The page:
Understanding real life, real responsibilities, and real financial dangers. For young people, in the ‘school of hard knocks,’ these things might be learned over the years, but with significant stress. Now there’s a more practical way. It’s called a Financial Reality Fair, offered by many credit unions nationwide.
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Tena Lozano, executive director of the RMJ Foundation, says the events, “put the students in the role of an adult and we make them make adult decisions just to give them a real-life simulation of what it will be like to be an adult. So, we really focus on the importance of budgeting, wants vs. needs, the perils of credit card debt, and just generally speaking what it’s like to live the month of an adult, having to make purchasing decisions.”
Each student is assigned a persona - including a job, a salary, a spouse, and a child – all available on the special Bite of Reality app. At the Reality Fair, they go from table-to-table to sign-up for housing, kid care, groceries and dining – along with everything else that normally appears in a family’s monthly budget. But there are also ‘temptations’ at the various tables where participants get a taste of ‘upselling.’ They’re encouraged to buy the most expensive thing available, much like all the ‘you need this’ advertising and sales pitches that really do take place in our instant gratification culture.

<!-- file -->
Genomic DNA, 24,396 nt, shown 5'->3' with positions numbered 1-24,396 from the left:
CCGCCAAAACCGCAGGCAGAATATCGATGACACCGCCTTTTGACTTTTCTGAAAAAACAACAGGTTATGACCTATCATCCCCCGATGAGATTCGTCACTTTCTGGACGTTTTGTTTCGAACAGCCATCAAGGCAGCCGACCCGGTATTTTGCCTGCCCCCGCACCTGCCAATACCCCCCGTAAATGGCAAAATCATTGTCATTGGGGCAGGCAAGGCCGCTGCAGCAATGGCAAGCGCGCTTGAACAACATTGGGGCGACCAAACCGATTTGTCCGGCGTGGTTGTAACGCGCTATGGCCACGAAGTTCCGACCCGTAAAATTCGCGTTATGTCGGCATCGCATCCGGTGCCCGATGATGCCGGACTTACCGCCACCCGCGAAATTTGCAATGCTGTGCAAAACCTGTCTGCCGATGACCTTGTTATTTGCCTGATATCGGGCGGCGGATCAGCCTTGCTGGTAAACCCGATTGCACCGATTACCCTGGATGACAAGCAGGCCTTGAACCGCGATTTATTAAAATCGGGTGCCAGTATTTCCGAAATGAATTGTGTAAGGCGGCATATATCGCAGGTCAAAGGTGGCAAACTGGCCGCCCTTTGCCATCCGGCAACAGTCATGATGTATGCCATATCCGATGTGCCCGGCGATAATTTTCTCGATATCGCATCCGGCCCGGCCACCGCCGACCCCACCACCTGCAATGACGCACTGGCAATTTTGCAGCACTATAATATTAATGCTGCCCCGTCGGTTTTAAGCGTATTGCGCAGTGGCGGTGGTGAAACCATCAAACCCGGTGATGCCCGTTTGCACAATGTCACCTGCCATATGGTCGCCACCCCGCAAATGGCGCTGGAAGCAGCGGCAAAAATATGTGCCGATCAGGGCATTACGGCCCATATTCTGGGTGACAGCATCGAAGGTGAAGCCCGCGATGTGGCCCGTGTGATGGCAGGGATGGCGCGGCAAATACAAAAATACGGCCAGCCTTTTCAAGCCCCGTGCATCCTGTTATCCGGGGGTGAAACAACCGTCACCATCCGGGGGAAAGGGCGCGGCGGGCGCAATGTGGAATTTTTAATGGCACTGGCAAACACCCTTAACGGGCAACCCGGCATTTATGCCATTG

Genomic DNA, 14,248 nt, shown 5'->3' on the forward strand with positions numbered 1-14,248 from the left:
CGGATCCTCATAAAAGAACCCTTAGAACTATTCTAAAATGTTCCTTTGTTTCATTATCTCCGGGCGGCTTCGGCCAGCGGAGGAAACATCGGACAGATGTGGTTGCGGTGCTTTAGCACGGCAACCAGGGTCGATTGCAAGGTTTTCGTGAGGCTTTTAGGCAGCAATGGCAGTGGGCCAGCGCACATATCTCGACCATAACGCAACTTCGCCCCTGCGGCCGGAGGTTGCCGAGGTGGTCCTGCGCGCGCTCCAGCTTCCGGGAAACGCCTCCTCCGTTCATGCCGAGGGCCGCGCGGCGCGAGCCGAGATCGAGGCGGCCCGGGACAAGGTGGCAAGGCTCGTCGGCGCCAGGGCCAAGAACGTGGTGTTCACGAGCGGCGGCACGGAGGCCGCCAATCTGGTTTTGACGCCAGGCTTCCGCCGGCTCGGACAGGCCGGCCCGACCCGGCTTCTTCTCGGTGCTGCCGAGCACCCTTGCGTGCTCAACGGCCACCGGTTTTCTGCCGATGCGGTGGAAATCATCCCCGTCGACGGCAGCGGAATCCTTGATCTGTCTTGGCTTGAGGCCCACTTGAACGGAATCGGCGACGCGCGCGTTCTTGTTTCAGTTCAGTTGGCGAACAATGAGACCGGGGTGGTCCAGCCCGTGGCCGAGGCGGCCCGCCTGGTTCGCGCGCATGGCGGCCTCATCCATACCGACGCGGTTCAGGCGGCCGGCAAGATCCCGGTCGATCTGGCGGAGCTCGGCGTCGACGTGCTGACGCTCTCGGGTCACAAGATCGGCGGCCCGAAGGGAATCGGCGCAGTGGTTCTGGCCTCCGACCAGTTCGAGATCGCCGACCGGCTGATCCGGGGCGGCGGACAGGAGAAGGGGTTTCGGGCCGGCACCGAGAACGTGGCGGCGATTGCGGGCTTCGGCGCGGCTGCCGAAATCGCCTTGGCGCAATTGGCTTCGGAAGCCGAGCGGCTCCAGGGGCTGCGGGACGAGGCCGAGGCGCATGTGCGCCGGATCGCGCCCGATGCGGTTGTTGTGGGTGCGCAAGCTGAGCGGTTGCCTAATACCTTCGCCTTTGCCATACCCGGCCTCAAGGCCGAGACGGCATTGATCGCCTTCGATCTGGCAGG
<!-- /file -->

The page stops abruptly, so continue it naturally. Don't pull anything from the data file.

“And what the kids don’t know is we’re actually setting them up to fail. You learn when you fail, and we want their first experience failing with money to be in our little world instead of out in the real world,” shares Lozano. “And then when they do run out of money, the students are sent to the credit union table” where their buying decisions vs. income are analyzed, much like a financial counselor would do. “And they (the counselors) actually do allow our students to make returns…so they can return their car, they can return their house, their food, wherever they feel like they made a bad decision, they can correct that and then, ultimately, they succeed!”